Photo Credit: Sean Nestor
There is no building in Toledo quite like Pythian Castle. A beautiful Romanesque structure at the intersection of Jefferson and Ontario, it is one of the only towers built in the late 19th century still standing in downtown Toledo. Its black steeple and spires, looming over 100 feet from the ground, symbolize our city’s prosperous past– while simultaneously reminding us of our precarious present.
Its original owners, a secret society known as the Knights of Pythias, sold the building to Greyhound in 1951. It was placed on the National Register of Historic Places in 1972 and has stood vacant since 1974, enduring decades of neglect and weather damage. With each passing year, the cost of renovation went up while the chances of its preservation went down.
Enter David Ball. A Toledo native and Bowsher graduate, Ball is a serial entrepreneur who runs STS Property & Facility Management with his brother Dean. An experienced developer, Ball has worked on over a dozen major buildings downtown since 1985, when he first fell in love with Pythian Castle. Following Greyhound’s relocation to Dr. Martin Luther King, Jr. Plaza in 2016 and the Lucas County Land Bank’s subsequent acquisition of the property, Ball finally got his chance – but it turned out to be more than he bargained for.
“People said it was impossible.”
To begin with, the building’s interior was in shambles. The roof had caved in long before, leaving it exposed to the elements. Years of rain and snow piling on gradually caused all five floors to collapse into the basement.
While clearing out the debris this left, it was discovered that the iconic steeple off the intersection of Jefferson and N. Ontario was unstable, causing work to be stopped for eight months while a 4000-pound support bridge could be constructed and installed.
With the steeple stabilized, work began on constructing new floors from the ground up so that a new roof could be safely built. However, it was discovered that the mortar in some of the brick walls had deteriorated over the years and couldn’t carry the weight of the new floors. This added another seven month delay while the walls were replaced, brick by brick.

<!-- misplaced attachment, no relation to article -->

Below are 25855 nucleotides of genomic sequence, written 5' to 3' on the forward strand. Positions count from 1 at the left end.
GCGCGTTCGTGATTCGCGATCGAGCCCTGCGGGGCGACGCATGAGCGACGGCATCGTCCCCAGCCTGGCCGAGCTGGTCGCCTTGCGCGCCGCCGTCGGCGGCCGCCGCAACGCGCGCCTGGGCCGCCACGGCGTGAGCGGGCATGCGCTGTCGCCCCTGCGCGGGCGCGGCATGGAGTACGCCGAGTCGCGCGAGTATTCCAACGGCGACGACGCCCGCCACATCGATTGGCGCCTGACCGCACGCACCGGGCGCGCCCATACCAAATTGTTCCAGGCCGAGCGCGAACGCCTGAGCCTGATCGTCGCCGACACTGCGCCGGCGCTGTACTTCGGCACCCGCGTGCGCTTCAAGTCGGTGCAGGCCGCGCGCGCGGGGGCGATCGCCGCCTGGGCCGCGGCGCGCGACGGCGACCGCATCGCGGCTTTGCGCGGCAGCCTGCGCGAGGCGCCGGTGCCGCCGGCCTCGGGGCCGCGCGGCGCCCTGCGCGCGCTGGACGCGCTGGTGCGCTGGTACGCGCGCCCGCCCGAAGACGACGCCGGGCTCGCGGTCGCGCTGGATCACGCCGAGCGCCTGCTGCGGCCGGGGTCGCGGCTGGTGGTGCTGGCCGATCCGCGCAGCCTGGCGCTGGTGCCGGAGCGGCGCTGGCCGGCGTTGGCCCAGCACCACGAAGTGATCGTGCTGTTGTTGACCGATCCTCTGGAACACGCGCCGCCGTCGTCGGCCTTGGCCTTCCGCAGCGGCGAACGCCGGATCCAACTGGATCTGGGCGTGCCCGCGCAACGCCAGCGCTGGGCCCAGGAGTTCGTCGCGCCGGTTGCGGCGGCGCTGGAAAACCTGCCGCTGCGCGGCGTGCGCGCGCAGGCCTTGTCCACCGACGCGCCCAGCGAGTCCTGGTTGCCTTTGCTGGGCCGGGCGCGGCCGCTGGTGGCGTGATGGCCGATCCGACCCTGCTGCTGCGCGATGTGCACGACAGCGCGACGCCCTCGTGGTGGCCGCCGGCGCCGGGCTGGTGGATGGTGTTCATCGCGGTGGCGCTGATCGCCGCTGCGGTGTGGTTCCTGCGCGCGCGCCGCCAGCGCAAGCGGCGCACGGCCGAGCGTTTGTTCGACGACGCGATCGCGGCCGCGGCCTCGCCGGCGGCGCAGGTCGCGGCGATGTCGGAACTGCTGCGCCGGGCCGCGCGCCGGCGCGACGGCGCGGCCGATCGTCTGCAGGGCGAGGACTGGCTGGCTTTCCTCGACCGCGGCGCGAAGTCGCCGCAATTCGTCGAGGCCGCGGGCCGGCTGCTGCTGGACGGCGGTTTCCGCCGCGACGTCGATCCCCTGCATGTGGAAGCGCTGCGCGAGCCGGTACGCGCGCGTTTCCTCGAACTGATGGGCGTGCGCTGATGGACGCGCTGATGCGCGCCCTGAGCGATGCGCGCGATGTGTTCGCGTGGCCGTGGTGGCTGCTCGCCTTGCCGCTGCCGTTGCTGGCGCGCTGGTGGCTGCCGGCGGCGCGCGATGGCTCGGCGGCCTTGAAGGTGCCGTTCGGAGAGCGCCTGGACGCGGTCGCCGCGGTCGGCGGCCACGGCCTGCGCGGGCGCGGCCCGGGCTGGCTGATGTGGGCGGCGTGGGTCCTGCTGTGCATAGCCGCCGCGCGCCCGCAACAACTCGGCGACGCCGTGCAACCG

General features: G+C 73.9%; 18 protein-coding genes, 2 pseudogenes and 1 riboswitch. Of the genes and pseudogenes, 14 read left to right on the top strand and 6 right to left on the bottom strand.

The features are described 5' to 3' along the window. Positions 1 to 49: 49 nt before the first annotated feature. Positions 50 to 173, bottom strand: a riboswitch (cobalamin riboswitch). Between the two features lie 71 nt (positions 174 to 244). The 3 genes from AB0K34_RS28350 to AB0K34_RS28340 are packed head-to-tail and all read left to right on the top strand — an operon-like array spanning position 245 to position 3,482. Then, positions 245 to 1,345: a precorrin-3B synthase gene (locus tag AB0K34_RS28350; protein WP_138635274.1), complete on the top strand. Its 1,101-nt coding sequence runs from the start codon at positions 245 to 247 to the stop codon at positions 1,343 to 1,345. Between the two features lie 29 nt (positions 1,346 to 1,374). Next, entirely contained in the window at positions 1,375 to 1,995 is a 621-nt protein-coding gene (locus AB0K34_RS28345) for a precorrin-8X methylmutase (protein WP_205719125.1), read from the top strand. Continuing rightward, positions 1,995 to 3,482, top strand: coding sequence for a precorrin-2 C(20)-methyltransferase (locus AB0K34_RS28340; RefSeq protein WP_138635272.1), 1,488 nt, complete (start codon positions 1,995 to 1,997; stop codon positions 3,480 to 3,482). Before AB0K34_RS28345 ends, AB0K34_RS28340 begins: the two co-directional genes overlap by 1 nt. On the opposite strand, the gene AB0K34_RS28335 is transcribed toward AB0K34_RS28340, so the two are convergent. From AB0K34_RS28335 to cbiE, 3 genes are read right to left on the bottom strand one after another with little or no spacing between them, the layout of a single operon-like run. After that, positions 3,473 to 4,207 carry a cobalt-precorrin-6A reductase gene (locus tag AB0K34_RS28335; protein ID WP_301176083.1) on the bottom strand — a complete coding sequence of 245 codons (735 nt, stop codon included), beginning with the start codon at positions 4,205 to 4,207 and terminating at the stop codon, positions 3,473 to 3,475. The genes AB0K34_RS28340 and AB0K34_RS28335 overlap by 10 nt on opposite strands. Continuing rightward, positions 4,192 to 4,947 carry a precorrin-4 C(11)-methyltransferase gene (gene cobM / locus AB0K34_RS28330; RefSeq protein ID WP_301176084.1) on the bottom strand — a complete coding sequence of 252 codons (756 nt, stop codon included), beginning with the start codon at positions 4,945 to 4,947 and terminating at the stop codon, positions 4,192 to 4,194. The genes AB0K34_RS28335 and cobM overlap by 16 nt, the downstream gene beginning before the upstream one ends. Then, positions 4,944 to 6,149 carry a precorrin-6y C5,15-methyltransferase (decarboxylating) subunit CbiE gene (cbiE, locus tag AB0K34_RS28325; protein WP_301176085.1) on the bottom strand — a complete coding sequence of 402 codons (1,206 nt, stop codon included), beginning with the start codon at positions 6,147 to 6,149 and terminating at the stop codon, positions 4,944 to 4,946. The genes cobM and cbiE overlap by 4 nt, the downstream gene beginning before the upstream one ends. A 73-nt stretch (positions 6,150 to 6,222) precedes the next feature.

Undeterred by the outbreak of COVID-19, work has continued at a steady pace since then and is nearly complete. Modernizations and improvements to the original structure include an entirely new roof and new windows; a new, modern elevator replacing three broken units; a new stairwell replacing a series of unsightly fire escapes along the building’s exterior wall; a series of internal downspouts for distributed rainwater, replacing a system of exterior gutters; and new fiberglass replacements for the building’s exterior details.
“Nobody thought we could pull this off.”
Shielded from the elements for the first time in decades, the castle’s preservation is a testament to the vision and heart of David Ball and STS properties. “I fell in love with the building as a young guy coming to do real estate downtown,” Ball said. “There is nothing like it in this city. To have it removed from our skyline would have been a real loss.”
Pythian Castle is a comeback story for the ages, one that should inspire hope in every Toledoan. Once a somber symbol of decline and disinvestment, the building now stands tall and proud, ready for use again. It’s character and personality— nearly condemned to live on only in photographs— are now preserved for Toledo’s next era of prosperity.